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Economically Designing a New Home

In planning and designing a home, one of the first considerations is cost because cost will actually determine the size, shape, and style of the house. Cost of home construction will vary in every state. For instance, in some places where lumber mills are close by, lumber is a lower price. Lumber varies in cost several dollars per thousand feet in different sections of the country.

In comparing the higher cost of building today with the lower cost of building yesterday, you should remember that present day houses are more comfortable and convenient than houses of long ago. Old fashioned houses lacked many things to make life comfortable. Planning was not as well understood as it is today and of necessity, there are many other cost factors that have to be added into the modern home.

Whenever possible you should consider the orientation of a home on it's lot by making sure that sunlight is utilized to the fullest extent. In doing so you can save your client a great deal of money in heating costs in the cold months by considering passive solar heat.

Saving space is the key word for a successful house plan, large or small. Owners should study the plans over and over again. After the rooms are sketched out, go over them carefully and see if you can eliminate any wasted space. A good room arrangement depends more upon your ingenuity to use space wisely than it does on how much money you put into it.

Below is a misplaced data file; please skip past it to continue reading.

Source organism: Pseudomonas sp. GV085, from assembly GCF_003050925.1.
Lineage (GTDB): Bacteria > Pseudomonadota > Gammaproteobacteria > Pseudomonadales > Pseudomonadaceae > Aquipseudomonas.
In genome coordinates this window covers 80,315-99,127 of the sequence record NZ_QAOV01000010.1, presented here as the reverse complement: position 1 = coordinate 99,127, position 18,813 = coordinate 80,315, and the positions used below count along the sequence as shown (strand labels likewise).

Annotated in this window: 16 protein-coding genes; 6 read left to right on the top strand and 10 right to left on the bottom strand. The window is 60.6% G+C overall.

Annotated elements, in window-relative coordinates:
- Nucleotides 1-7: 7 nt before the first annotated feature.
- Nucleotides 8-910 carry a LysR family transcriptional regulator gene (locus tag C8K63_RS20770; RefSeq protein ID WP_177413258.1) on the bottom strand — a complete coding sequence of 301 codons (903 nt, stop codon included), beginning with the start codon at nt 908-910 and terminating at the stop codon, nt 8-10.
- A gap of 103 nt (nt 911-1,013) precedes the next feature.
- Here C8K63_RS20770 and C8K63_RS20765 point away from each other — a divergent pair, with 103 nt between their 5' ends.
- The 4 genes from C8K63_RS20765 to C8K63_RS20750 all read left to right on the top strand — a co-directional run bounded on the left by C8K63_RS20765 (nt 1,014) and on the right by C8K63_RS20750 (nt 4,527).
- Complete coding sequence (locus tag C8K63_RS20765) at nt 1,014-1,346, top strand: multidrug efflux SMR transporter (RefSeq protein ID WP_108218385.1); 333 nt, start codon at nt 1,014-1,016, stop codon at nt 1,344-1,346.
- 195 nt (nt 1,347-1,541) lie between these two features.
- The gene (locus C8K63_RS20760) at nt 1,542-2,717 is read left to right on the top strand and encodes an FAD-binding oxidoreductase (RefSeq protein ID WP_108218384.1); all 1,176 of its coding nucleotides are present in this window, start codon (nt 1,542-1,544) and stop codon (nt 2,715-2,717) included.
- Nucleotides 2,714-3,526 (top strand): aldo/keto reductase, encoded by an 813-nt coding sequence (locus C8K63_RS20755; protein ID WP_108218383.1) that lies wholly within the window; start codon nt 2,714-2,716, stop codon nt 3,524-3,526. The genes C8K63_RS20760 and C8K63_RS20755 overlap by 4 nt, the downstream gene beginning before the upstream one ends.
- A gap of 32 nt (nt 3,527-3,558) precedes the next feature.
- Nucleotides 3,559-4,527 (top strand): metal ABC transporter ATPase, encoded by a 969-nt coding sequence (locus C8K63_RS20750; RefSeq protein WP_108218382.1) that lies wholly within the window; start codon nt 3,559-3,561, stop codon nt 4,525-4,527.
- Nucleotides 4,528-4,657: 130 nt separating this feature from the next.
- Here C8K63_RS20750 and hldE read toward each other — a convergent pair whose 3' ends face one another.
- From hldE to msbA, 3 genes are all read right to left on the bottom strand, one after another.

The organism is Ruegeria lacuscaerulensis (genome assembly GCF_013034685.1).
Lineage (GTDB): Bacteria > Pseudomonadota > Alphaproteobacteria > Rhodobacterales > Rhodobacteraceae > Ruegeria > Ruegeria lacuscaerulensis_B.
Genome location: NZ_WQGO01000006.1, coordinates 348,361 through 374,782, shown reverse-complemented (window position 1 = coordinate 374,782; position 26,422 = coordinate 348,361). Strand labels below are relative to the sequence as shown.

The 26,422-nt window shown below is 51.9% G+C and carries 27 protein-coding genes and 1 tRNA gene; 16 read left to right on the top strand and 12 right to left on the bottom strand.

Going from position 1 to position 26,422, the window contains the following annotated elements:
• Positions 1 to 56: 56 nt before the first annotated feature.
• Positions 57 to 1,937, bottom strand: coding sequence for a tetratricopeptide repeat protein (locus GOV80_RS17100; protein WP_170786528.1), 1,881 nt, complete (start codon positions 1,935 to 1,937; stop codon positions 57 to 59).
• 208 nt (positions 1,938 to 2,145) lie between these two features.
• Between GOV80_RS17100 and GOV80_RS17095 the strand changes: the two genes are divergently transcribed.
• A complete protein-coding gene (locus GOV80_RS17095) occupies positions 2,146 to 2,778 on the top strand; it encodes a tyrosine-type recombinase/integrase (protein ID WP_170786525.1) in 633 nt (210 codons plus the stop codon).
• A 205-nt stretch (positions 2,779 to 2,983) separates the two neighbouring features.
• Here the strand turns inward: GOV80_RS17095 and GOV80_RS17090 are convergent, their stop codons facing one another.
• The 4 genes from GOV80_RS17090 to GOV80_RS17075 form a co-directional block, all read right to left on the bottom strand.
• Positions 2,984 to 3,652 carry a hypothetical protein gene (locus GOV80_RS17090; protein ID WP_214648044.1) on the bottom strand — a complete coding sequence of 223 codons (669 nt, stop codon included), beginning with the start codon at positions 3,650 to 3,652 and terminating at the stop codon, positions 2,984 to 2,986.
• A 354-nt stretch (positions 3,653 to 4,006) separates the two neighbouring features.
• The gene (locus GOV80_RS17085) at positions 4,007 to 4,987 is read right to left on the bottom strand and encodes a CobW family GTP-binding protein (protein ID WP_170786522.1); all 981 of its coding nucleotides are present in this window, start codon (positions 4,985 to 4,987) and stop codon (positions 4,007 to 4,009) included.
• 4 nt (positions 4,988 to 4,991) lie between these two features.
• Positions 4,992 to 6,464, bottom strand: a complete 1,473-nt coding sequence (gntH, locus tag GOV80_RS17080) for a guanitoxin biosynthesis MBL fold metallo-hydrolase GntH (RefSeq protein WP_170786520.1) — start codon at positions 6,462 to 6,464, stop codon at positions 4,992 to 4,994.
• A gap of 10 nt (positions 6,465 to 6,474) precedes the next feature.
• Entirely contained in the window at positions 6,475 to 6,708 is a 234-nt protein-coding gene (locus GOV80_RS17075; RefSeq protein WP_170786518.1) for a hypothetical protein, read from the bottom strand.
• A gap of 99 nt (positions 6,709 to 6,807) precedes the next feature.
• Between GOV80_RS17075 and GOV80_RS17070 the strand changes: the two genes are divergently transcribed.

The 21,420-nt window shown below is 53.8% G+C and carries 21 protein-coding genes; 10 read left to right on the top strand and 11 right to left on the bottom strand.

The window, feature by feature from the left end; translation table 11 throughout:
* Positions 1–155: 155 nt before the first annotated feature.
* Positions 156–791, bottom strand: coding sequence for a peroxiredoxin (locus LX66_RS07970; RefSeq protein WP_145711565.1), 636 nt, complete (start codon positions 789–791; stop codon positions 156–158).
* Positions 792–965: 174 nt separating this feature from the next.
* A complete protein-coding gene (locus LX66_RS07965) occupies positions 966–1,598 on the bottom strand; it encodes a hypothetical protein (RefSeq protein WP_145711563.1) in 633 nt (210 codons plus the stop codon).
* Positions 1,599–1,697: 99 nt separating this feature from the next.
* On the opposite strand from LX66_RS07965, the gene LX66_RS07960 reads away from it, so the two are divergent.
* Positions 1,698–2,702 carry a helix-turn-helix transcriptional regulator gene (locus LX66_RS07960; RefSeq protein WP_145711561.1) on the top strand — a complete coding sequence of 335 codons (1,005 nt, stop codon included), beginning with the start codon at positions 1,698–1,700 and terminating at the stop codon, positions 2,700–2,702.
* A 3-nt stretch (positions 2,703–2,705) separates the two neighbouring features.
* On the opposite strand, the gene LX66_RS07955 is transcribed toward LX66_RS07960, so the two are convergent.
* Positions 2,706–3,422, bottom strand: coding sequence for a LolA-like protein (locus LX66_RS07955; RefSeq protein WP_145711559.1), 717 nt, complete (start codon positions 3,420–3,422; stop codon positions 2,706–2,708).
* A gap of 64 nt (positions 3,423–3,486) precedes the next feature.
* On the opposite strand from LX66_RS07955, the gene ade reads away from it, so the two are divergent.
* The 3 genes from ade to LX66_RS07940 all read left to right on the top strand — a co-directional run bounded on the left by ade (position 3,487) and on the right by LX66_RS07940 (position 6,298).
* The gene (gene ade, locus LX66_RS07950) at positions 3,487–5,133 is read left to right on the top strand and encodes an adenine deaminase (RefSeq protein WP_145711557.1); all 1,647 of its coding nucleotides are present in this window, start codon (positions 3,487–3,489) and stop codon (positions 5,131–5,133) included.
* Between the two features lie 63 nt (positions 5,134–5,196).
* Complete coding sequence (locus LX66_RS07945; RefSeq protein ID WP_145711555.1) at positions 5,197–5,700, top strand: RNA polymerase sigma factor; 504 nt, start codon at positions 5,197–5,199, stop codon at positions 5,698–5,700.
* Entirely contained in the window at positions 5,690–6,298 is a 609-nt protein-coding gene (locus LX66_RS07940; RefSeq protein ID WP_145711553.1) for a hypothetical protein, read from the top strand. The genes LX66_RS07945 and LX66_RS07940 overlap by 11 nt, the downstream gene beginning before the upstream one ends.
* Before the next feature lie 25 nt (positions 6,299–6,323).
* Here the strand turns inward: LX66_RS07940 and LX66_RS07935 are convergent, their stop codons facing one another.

The shape of a house has much to do with the possibilities of planning. Rectangular or near rectangular houses allow for a better arrangement of rooms than a square house. The most economical arrangement has a central living or great room with one hall to access the two or three bedrooms, baths, kitchen, and dining room all enclosed in a rectangle.

Porches and decks are very important and the designer should consider them carefully. The most useful porch is situated, not on the front of the house where privacy is rarely secured, but on one side or in the rear of the house.

An attached garage or carport is always preferable to one build separately since it incorporates into the rectangular home easily and can share the main roof giving an even greater savings in material costs.

About the Author


My name is Tim Davis and I draw architectural plans for a living at http://residentialdrafting.net/. I also teach others how to draw house plans, site plans, mechanical and shop drawings and other types of drafting that I have been trained to do in a virtual classroom on the internet at http://draftingschool.net/.


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